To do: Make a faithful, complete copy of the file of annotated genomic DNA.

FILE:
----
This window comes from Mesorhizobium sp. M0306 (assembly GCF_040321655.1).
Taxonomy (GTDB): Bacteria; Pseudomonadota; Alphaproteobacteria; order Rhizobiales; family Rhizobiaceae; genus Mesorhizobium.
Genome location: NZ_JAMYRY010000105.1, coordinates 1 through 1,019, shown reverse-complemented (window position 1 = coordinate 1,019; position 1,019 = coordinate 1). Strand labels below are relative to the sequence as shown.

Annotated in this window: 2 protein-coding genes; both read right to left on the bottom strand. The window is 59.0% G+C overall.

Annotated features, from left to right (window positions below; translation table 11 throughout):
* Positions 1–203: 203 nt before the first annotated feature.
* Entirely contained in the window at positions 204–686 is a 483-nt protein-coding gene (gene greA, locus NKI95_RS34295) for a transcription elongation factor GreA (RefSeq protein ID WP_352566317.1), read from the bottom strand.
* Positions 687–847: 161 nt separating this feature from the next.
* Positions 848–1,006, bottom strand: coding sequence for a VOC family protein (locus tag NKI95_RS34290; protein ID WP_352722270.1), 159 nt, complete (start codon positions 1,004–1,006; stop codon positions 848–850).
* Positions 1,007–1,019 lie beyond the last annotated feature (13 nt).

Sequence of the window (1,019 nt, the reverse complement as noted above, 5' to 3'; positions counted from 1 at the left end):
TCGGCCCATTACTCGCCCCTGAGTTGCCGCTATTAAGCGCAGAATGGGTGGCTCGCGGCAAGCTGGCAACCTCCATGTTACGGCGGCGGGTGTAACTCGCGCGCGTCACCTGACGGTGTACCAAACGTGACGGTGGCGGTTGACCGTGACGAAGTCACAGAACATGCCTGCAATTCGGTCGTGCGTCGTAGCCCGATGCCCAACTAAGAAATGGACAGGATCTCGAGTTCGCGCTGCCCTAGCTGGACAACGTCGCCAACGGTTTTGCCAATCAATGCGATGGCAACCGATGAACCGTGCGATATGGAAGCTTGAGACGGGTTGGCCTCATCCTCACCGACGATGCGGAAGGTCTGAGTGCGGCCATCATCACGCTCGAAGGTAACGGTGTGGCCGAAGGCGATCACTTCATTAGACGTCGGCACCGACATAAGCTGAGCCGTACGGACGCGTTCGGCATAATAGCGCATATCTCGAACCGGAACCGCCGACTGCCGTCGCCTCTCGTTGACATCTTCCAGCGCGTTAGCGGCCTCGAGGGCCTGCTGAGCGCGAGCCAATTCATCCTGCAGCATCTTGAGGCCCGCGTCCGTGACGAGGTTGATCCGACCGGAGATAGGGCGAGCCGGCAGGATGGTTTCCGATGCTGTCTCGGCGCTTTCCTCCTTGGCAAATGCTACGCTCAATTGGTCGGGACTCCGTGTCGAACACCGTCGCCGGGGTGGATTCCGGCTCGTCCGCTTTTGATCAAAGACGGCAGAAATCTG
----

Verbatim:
This window comes from Mesorhizobium sp. M0306 (assembly GCF_040321655.1).
Taxonomy (GTDB): Bacteria; Pseudomonadota; Alphaproteobacteria; order Rhizobiales; family Rhizobiaceae; genus Mesorhizobium.
Genome location: NZ_JAMYRY010000105.1, coordinates 1 through 1,019, shown reverse-complemented (window position 1 = coordinate 1,019; position 1,019 = coordinate 1). Strand labels below are relative to the sequence as shown.

Annotated in this window: 2 protein-coding genes; both read right to left on the bottom strand. The window is 59.0% G+C overall.

Annotated features, from left to right (window positions below; translation table 11 throughout):
* Positions 1–203: 203 nt before the first annotated feature.
* Entirely contained in the window at positions 204–686 is a 483-nt protein-coding gene (gene greA, locus NKI95_RS34295) for a transcription elongation factor GreA (RefSeq protein ID WP_352566317.1), read from the bottom strand.
* Positions 687–847: 161 nt separating this feature from the next.
* Positions 848–1,006, bottom strand: coding sequence for a VOC family protein (locus tag NKI95_RS34290; protein ID WP_352722270.1), 159 nt, complete (start codon positions 1,004–1,006; stop codon positions 848–850).
* Positions 1,007–1,019 lie beyond the last annotated feature (13 nt).

Sequence of the window (1,019 nt, the reverse complement as noted above, 5' to 3'; positions counted from 1 at the left end):
TCGGCCCATTACTCGCCCCTGAGTTGCCGCTATTAAGCGCAGAATGGGTGGCTCGCGGCAAGCTGGCAACCTCCATGTTACGGCGGCGGGTGTAACTCGCGCGCGTCACCTGACGGTGTACCAAACGTGACGGTGGCGGTTGACCGTGACGAAGTCACAGAACATGCCTGCAATTCGGTCGTGCGTCGTAGCCCGATGCCCAACTAAGAAATGGACAGGATCTCGAGTTCGCGCTGCCCTAGCTGGACAACGTCGCCAACGGTTTTGCCAATCAATGCGATGGCAACCGATGAACCGTGCGATATGGAAGCTTGAGACGGGTTGGCCTCATCCTCACCGACGATGCGGAAGGTCTGAGTGCGGCCATCATCACGCTCGAAGGTAACGGTGTGGCCGAAGGCGATCACTTCATTAGACGTCGGCACCGACATAAGCTGAGCCGTACGGACGCGTTCGGCATAATAGCGCATATCTCGAACCGGAACCGCCGACTGCCGTCGCCTCTCGTTGACATCTTCCAGCGCGTTAGCGGCCTCGAGGGCCTGCTGAGCGCGAGCCAATTCATCCTGCAGCATCTTGAGGCCCGCGTCCGTGACGAGGTTGATCCGACCGGAGATAGGGCGAGCCGGCAGGATGGTTTCCGATGCTGTCTCGGCGCTTTCCTCCTTGGCAAATGCTACGCTCAATTGGTCGGGACTCCGTGTCGAACACCGTCGCCGGGGTGGATTCCGGCTCGTCCGCTTTTGATCAAAGACGGCAGAAATCTG